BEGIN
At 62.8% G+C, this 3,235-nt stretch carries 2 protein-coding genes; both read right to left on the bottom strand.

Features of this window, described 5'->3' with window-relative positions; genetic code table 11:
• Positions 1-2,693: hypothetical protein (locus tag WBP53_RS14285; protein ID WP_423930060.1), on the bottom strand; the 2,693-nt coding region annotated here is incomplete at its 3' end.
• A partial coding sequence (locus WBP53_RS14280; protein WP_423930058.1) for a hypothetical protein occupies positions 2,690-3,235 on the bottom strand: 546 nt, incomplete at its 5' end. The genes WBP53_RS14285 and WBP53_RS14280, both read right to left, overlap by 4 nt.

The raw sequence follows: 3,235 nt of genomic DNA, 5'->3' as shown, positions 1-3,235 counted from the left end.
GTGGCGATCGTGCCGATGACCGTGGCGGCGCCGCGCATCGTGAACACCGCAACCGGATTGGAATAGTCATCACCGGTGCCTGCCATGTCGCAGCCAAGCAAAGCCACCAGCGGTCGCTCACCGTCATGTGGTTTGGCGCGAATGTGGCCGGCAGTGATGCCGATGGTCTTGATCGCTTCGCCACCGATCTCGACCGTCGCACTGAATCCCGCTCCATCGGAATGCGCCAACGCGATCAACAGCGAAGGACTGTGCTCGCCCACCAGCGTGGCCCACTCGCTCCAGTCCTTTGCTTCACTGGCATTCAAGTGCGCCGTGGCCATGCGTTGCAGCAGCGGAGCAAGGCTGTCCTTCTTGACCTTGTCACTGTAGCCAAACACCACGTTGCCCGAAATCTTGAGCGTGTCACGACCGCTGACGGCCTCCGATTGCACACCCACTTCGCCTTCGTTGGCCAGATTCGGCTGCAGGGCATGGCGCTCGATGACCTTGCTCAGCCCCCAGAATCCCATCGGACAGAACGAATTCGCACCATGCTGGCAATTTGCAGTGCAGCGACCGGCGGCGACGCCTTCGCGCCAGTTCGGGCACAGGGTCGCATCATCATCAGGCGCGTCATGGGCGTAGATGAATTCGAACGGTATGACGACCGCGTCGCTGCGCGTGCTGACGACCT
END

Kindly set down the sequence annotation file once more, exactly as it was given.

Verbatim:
At 62.8% G+C, this 3,235-nt stretch carries 2 protein-coding genes; both read right to left on the bottom strand.

Features of this window, described 5'->3' with window-relative positions; genetic code table 11:
• Positions 1-2,693: hypothetical protein (locus tag WBP53_RS14285; protein ID WP_423930060.1), on the bottom strand; the 2,693-nt coding region annotated here is incomplete at its 3' end.
• A partial coding sequence (locus WBP53_RS14280; protein WP_423930058.1) for a hypothetical protein occupies positions 2,690-3,235 on the bottom strand: 546 nt, incomplete at its 5' end. The genes WBP53_RS14285 and WBP53_RS14280, both read right to left, overlap by 4 nt.

The raw sequence follows: 3,235 nt of genomic DNA, 5'->3' as shown, positions 1-3,235 counted from the left end.
GTGGCGATCGTGCCGATGACCGTGGCGGCGCCGCGCATCGTGAACACCGCAACCGGATTGGAATAGTCATCACCGGTGCCTGCCATGTCGCAGCCAAGCAAAGCCACCAGCGGTCGCTCACCGTCATGTGGTTTGGCGCGAATGTGGCCGGCAGTGATGCCGATGGTCTTGATCGCTTCGCCACCGATCTCGACCGTCGCACTGAATCCCGCTCCATCGGAATGCGCCAACGCGATCAACAGCGAAGGACTGTGCTCGCCCACCAGCGTGGCCCACTCGCTCCAGTCCTTTGCTTCACTGGCATTCAAGTGCGCCGTGGCCATGCGTTGCAGCAGCGGAGCAAGGCTGTCCTTCTTGACCTTGTCACTGTAGCCAAACACCACGTTGCCCGAAATCTTGAGCGTGTCACGACCGCTGACGGCCTCCGATTGCACACCCACTTCGCCTTCGTTGGCCAGATTCGGCTGCAGGGCATGGCGCTCGATGACCTTGCTCAGCCCCCAGAATCCCATCGGACAGAACGAATTCGCACCATGCTGGCAATTTGCAGTGCAGCGACCGGCGGCGACGCCTTCGCGCCAGTTCGGGCACAGGGTCGCATCATCATCAGGCGCGTCATGGGCGTAGATGAATTCGAACGGTATGACGACCGCGTCGCTGCGCGTGCTGACGACCT